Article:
Thursday, June 3, 2010

Will Your Trivial Pursuits Profit You in the End?

It came to my attention today that a co-creator of the Trivial Pursuit board game died recently at the age of 59:

Chris Haney, a former Canadian journalist whose fascination with entertaining, barely useful tidbits of information led him to co-create the bestselling board game Trivial Pursuit, died May 31 at a Toronto hospital. He was 59.
He had kidney and circulatory problems, said Scott Abbott, who created the game with Haney more than 30 years ago and watched it become a cultural phenomenon across North America and around the world.
The game's success allowed Mr. Haney to indulge his passion for golf. With Abbott, he built Devil's Pulpit and Devil's Paintbrush in Ontario; they were named the best new golf courses in 1991 and 1992, respectively, by Golf Digest magazine. Mr. Haney spent every winter in Marbella, Spain, sailing there on an ocean liner because he was averse to flying. 
I have no idea of the state of Mr. Haney's soul, but I do know he has faced the God who created Him and has judged Him in perfect righteousness. I also know you and I will one day face that same God to whom we owe perfect love and obedience.


Monday, March 8, 2010

Jesus, A Love That Waits, and the Hope of Resurrection

Reading through John 11 recently, the following passage stuck out at me (John 11:1-15):

11:1 Now a certain man was ill, Lazarus of Bethany, the village of Mary and her sister Martha. It was Mary who anointed the Lord with ointment and wiped his feet with her hair, whose brother Lazarus was ill. So the sisters sent to him, saying, “Lord, he whom you love is ill.” But when Jesus heard it he said, “This illness does not lead to death. It is for the glory of God, so that the Son of God may be glorified through it.”Now Jesus loved Martha and her sister and Lazarus. So, when he heard that Lazarus [1] was ill, he stayed two days longer in the place where he was. Then after this he said to the disciples, “Let us go to Judea again.” The disciples said to him, “Rabbi, the Jews were just now seeking to stone you, and are you going there again?” Jesus answered, “Are there not twelve hours in the day? If anyone walks in the day, he does not stumble, because he sees the light of this world. 10 But if anyone walks in the night, he stumbles, because the light is not in him.” 11 After saying these things, he said to them, “Our friend Lazarus has fallen asleep, but I go to awaken him.” 12 The disciples said to him, “Lord, if he has fallen asleep, he will recover.” 13 Now Jesus had spoken of his death, but they thought that he meant taking rest in sleep. 14 Then Jesus told them plainly, “Lazarus has died, 15 and for your sake I am glad that I was not there, so that you may believe. But let us go to him.”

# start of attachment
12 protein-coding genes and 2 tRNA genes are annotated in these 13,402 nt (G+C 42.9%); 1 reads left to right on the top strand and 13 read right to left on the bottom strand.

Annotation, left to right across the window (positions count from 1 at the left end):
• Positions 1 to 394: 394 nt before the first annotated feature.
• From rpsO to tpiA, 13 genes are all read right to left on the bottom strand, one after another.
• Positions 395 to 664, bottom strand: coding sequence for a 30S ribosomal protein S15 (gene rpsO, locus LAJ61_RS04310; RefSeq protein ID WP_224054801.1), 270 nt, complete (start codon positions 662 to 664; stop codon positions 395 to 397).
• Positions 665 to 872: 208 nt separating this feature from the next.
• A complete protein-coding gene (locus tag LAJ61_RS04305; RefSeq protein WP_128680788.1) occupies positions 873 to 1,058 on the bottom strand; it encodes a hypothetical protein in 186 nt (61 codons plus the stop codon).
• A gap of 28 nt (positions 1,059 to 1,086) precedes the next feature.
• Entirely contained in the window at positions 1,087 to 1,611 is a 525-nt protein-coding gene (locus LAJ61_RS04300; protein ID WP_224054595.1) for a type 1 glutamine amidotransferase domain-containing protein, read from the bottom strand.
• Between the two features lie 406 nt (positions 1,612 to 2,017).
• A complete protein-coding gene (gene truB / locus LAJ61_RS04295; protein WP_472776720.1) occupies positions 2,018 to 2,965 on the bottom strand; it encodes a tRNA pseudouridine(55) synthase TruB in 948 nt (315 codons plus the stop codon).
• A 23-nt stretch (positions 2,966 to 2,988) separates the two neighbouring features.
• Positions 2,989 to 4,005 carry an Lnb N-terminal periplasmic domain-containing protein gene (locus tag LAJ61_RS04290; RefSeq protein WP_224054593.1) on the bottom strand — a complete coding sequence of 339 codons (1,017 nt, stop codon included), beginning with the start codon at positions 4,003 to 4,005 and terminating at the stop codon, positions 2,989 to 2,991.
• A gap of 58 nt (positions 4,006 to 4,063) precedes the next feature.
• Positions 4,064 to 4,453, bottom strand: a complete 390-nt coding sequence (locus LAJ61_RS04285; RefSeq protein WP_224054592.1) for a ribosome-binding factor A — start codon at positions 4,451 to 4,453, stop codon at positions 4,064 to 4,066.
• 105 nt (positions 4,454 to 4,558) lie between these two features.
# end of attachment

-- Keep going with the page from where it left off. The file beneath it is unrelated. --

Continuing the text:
Jesus loved Lazarus, Mary and Martha. Yet rather than drop everything he was doing to rush to Lazarus or even to heal him from a distance like he did the son of the official from Capernaum (John 4:46-54), Jesus waited an additional two days before setting out for Bethany.


Monday, November 30, 2009

'I Ain't Been Nuttin' But Bad' or Why I Need the Gospel for Christmas

I'm gettin' nuttin' for Christmas
Mommy and Daddy are mad
I'm gettin' nuttin' for Christmas
'Cuz I ain't been nuttin' but bad

So echoes the humorous chorus to a humorous song penned in the 1950s in which a bratty boy rattles off in verse his various sins of commission coupled with his refrain that "somebody snitched on me" before issuing an admonition to fellow and would-be rotten brats:
So you better be good whatever you do
'Cause if you're bad, I'm warning you,
You'll get nuttin' for Christmas.

It's a funny song, but it made me think of how it's a great springboard to discuss the Gospel.